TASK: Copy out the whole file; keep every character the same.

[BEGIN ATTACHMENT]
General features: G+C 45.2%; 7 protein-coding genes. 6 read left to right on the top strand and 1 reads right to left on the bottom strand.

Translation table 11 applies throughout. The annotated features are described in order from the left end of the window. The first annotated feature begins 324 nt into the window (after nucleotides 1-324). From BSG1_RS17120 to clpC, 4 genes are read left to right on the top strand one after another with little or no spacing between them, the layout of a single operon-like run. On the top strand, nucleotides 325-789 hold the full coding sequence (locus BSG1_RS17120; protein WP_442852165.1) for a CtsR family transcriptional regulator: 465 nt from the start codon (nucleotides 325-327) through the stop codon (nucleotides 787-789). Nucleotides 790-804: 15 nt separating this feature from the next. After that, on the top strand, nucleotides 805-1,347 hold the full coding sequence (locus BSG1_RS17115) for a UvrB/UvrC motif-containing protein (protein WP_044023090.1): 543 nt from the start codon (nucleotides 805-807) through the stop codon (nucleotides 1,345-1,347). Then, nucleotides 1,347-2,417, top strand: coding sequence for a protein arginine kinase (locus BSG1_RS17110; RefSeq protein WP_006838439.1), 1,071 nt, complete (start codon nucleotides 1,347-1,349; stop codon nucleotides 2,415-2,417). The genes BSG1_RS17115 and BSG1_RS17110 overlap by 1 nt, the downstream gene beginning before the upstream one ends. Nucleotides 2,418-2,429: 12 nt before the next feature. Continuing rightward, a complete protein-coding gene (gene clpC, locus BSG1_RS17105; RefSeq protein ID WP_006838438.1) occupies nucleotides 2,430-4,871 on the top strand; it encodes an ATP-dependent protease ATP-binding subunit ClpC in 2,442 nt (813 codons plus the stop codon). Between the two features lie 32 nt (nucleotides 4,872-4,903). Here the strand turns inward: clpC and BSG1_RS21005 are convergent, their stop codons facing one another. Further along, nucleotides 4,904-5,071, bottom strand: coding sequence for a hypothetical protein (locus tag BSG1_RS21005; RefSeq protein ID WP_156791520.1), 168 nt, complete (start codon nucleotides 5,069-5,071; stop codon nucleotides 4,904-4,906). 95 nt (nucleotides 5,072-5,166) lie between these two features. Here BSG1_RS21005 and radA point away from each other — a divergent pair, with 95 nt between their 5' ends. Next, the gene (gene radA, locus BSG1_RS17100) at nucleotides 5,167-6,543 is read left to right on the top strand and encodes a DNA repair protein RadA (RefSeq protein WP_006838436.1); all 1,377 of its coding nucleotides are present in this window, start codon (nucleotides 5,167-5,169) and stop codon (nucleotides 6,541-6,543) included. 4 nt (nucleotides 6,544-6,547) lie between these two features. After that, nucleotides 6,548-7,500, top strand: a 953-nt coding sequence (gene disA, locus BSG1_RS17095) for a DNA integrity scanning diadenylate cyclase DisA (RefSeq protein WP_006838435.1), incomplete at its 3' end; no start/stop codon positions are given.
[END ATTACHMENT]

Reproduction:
General features: G+C 45.2%; 7 protein-coding genes. 6 read left to right on the top strand and 1 reads right to left on the bottom strand.

Translation table 11 applies throughout. The annotated features are described in order from the left end of the window. The first annotated feature begins 324 nt into the window (after nucleotides 1-324). From BSG1_RS17120 to clpC, 4 genes are read left to right on the top strand one after another with little or no spacing between them, the layout of a single operon-like run. On the top strand, nucleotides 325-789 hold the full coding sequence (locus BSG1_RS17120; protein WP_442852165.1) for a CtsR family transcriptional regulator: 465 nt from the start codon (nucleotides 325-327) through the stop codon (nucleotides 787-789). Nucleotides 790-804: 15 nt separating this feature from the next. After that, on the top strand, nucleotides 805-1,347 hold the full coding sequence (locus BSG1_RS17115) for a UvrB/UvrC motif-containing protein (protein WP_044023090.1): 543 nt from the start codon (nucleotides 805-807) through the stop codon (nucleotides 1,345-1,347). Then, nucleotides 1,347-2,417, top strand: coding sequence for a protein arginine kinase (locus BSG1_RS17110; RefSeq protein WP_006838439.1), 1,071 nt, complete (start codon nucleotides 1,347-1,349; stop codon nucleotides 2,415-2,417). The genes BSG1_RS17115 and BSG1_RS17110 overlap by 1 nt, the downstream gene beginning before the upstream one ends. Nucleotides 2,418-2,429: 12 nt before the next feature. Continuing rightward, a complete protein-coding gene (gene clpC, locus BSG1_RS17105; RefSeq protein ID WP_006838438.1) occupies nucleotides 2,430-4,871 on the top strand; it encodes an ATP-dependent protease ATP-binding subunit ClpC in 2,442 nt (813 codons plus the stop codon). Between the two features lie 32 nt (nucleotides 4,872-4,903). Here the strand turns inward: clpC and BSG1_RS21005 are convergent, their stop codons facing one another. Further along, nucleotides 4,904-5,071, bottom strand: coding sequence for a hypothetical protein (locus tag BSG1_RS21005; RefSeq protein ID WP_156791520.1), 168 nt, complete (start codon nucleotides 5,069-5,071; stop codon nucleotides 4,904-4,906). 95 nt (nucleotides 5,072-5,166) lie between these two features. Here BSG1_RS21005 and radA point away from each other — a divergent pair, with 95 nt between their 5' ends. Next, the gene (gene radA, locus BSG1_RS17100) at nucleotides 5,167-6,543 is read left to right on the top strand and encodes a DNA repair protein RadA (RefSeq protein WP_006838436.1); all 1,377 of its coding nucleotides are present in this window, start codon (nucleotides 5,167-5,169) and stop codon (nucleotides 6,541-6,543) included. 4 nt (nucleotides 6,544-6,547) lie between these two features. After that, nucleotides 6,548-7,500, top strand: a 953-nt coding sequence (gene disA, locus BSG1_RS17095) for a DNA integrity scanning diadenylate cyclase DisA (RefSeq protein WP_006838435.1), incomplete at its 3' end; no start/stop codon positions are given.